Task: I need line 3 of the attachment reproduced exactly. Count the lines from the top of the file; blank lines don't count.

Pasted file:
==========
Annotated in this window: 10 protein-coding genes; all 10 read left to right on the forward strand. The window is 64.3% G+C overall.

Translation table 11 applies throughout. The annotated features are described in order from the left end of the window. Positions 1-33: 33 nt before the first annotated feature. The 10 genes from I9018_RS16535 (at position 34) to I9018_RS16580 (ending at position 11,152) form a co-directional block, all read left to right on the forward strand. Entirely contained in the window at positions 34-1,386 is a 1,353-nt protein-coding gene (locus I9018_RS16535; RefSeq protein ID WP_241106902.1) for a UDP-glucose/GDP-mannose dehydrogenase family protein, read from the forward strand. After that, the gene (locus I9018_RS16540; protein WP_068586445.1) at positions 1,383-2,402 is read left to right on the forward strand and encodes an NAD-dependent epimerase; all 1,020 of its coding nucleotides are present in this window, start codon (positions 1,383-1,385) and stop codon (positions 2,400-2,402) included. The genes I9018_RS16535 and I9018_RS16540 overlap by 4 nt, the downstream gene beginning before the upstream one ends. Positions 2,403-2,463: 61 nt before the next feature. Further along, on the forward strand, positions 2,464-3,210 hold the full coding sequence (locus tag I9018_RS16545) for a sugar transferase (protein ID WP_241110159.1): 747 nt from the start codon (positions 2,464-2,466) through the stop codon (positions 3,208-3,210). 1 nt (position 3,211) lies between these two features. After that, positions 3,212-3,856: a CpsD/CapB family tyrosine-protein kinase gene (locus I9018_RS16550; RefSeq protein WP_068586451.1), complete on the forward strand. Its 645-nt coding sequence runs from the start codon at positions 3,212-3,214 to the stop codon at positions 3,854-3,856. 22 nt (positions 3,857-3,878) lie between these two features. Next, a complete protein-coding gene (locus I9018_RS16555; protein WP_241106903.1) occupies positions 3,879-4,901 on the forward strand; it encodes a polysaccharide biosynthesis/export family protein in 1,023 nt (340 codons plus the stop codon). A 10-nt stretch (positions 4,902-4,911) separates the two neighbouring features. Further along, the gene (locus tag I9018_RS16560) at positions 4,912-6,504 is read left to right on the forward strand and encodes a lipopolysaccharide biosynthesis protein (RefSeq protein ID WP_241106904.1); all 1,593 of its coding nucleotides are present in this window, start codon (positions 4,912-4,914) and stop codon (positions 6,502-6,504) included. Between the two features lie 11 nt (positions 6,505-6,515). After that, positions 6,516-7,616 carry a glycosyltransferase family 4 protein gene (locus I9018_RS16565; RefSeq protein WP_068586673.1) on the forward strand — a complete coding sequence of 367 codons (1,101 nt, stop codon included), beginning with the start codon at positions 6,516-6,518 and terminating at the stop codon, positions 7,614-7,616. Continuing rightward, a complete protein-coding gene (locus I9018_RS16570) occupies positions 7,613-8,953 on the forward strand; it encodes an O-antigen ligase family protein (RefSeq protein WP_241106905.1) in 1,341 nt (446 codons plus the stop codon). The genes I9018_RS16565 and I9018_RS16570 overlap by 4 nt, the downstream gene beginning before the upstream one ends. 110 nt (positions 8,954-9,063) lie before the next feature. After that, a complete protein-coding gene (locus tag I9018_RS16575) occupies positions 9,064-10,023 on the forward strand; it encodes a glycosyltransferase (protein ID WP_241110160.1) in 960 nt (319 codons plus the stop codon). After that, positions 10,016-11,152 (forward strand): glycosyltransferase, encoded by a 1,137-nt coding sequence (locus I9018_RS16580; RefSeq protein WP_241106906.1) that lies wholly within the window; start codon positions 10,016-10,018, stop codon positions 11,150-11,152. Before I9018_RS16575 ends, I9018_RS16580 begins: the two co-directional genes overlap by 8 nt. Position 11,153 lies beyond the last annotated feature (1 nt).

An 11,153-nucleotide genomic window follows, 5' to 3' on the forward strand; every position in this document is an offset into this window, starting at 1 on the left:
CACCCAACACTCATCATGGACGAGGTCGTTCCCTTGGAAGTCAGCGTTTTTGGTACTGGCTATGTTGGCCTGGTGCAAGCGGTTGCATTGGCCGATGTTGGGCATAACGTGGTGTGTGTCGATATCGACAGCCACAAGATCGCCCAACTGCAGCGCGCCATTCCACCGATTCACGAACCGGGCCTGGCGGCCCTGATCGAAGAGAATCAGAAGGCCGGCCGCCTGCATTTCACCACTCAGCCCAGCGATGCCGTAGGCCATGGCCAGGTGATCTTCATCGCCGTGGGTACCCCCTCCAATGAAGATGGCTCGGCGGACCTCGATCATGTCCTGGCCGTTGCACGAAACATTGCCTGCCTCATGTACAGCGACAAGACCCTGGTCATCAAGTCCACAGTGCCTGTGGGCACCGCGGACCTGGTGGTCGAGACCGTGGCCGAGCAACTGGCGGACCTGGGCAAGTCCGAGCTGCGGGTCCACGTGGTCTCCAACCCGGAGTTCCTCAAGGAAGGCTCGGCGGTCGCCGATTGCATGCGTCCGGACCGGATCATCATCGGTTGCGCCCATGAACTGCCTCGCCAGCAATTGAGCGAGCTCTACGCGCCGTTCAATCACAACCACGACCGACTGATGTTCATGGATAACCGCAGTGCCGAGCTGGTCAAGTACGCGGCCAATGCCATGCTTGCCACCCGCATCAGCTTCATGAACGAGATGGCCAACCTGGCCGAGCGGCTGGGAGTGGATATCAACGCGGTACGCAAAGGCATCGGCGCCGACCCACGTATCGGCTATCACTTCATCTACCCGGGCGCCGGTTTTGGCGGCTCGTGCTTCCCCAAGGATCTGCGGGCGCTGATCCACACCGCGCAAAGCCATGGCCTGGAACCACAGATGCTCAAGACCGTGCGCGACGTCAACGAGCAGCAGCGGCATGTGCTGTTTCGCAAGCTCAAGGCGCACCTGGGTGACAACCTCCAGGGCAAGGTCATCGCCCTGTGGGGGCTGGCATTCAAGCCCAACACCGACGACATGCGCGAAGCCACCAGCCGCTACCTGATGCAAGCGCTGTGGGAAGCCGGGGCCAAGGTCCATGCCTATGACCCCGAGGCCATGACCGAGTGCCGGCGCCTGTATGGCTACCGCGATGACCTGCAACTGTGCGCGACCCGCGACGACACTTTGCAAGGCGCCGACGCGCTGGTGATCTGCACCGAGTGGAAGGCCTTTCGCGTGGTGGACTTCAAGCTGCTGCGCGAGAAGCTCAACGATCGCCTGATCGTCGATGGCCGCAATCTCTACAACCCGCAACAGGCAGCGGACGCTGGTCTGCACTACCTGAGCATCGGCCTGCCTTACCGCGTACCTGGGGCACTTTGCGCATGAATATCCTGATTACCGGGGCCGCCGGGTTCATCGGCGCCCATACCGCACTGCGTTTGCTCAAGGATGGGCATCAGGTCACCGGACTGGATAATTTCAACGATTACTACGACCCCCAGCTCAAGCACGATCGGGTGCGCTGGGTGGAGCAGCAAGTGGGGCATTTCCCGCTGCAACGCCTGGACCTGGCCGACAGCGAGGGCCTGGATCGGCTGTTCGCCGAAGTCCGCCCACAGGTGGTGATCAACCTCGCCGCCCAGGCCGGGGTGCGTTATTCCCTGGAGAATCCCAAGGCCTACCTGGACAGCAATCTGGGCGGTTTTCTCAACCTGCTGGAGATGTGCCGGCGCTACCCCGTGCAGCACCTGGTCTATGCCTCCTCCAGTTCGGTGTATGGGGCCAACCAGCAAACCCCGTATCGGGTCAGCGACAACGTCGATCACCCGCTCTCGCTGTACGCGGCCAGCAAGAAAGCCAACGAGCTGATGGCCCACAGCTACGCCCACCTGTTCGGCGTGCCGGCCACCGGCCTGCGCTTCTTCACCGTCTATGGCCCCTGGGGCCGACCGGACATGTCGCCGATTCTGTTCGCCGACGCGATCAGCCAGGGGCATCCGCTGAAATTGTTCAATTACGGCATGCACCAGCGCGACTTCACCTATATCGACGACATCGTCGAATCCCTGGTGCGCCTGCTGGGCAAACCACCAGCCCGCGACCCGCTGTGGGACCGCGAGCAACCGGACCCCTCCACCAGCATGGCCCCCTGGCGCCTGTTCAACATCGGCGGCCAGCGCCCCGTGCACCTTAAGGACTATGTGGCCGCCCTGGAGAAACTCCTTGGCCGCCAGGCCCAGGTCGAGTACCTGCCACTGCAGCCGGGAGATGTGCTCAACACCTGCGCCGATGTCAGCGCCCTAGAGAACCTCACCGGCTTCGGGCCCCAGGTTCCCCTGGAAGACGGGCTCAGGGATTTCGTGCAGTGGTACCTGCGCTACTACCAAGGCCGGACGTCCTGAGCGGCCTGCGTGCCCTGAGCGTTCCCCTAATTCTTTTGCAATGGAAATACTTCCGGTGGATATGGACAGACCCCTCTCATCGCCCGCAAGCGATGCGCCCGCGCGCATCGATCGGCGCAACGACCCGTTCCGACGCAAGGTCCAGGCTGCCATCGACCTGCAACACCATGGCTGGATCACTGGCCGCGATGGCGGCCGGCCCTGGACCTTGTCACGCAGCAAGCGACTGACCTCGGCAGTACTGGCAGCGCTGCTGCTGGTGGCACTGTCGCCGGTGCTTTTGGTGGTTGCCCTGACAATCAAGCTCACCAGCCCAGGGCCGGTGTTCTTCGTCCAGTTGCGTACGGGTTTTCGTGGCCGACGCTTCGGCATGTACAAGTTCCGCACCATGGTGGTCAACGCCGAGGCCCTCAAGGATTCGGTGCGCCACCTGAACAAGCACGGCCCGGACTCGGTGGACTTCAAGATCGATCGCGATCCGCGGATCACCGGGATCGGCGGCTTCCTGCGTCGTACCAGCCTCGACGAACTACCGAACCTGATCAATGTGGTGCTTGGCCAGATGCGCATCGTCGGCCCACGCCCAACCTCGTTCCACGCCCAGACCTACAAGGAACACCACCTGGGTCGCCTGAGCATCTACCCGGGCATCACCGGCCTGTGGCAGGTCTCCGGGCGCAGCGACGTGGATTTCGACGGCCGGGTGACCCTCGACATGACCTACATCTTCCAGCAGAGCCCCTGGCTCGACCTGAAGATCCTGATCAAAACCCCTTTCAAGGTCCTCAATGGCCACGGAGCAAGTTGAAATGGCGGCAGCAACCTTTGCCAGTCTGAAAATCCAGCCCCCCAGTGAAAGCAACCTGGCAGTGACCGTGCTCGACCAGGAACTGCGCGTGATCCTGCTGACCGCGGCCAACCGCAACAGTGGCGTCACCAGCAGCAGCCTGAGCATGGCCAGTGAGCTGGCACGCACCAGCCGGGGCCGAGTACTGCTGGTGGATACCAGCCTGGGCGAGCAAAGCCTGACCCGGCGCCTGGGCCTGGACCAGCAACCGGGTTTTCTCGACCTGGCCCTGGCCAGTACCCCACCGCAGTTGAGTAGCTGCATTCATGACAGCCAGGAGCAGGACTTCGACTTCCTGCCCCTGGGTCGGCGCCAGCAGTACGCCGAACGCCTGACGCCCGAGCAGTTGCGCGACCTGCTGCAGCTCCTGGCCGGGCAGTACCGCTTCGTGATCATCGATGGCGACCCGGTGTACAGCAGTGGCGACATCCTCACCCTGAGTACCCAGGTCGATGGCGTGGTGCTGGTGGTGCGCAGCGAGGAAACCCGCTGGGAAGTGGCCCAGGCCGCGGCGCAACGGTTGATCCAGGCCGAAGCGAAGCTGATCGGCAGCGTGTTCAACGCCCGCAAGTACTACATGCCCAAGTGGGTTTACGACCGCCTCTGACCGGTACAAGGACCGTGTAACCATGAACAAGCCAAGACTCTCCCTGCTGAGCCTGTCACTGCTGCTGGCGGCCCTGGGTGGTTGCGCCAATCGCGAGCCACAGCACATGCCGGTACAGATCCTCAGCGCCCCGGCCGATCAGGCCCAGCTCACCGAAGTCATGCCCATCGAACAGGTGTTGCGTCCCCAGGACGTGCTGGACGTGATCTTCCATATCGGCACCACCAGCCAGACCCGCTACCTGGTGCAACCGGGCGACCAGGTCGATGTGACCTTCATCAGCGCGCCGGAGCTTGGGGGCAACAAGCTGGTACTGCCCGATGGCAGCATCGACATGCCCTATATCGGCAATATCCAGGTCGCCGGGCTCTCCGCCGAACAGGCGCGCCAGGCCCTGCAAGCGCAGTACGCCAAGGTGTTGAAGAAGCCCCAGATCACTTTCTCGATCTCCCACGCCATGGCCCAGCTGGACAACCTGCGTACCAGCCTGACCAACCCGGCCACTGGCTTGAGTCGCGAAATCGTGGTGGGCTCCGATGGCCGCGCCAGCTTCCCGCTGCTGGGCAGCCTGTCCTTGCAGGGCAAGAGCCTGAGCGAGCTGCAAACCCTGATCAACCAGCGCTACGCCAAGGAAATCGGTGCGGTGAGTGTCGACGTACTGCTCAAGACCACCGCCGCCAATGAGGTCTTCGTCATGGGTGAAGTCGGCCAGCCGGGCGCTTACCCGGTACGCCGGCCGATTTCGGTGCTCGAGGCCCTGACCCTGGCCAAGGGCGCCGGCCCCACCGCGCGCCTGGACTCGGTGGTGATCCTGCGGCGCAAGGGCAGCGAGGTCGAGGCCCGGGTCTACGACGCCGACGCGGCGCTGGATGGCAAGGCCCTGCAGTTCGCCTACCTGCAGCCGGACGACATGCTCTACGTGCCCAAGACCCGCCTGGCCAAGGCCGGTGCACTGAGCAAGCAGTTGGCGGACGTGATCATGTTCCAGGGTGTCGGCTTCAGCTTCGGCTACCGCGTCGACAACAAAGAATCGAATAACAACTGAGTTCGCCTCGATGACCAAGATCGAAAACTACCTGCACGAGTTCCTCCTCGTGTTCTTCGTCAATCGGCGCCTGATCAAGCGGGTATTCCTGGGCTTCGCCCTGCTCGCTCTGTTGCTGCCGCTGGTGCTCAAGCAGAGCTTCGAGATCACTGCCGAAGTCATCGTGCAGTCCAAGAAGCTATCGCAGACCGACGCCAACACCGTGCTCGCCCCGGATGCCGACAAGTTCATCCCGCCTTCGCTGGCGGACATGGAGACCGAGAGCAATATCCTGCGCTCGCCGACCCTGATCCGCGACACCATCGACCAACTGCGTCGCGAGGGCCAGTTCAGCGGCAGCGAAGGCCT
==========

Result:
An 11,153-nucleotide genomic window follows, 5' to 3' on the forward strand; every position in this document is an offset into this window, starting at 1 on the left: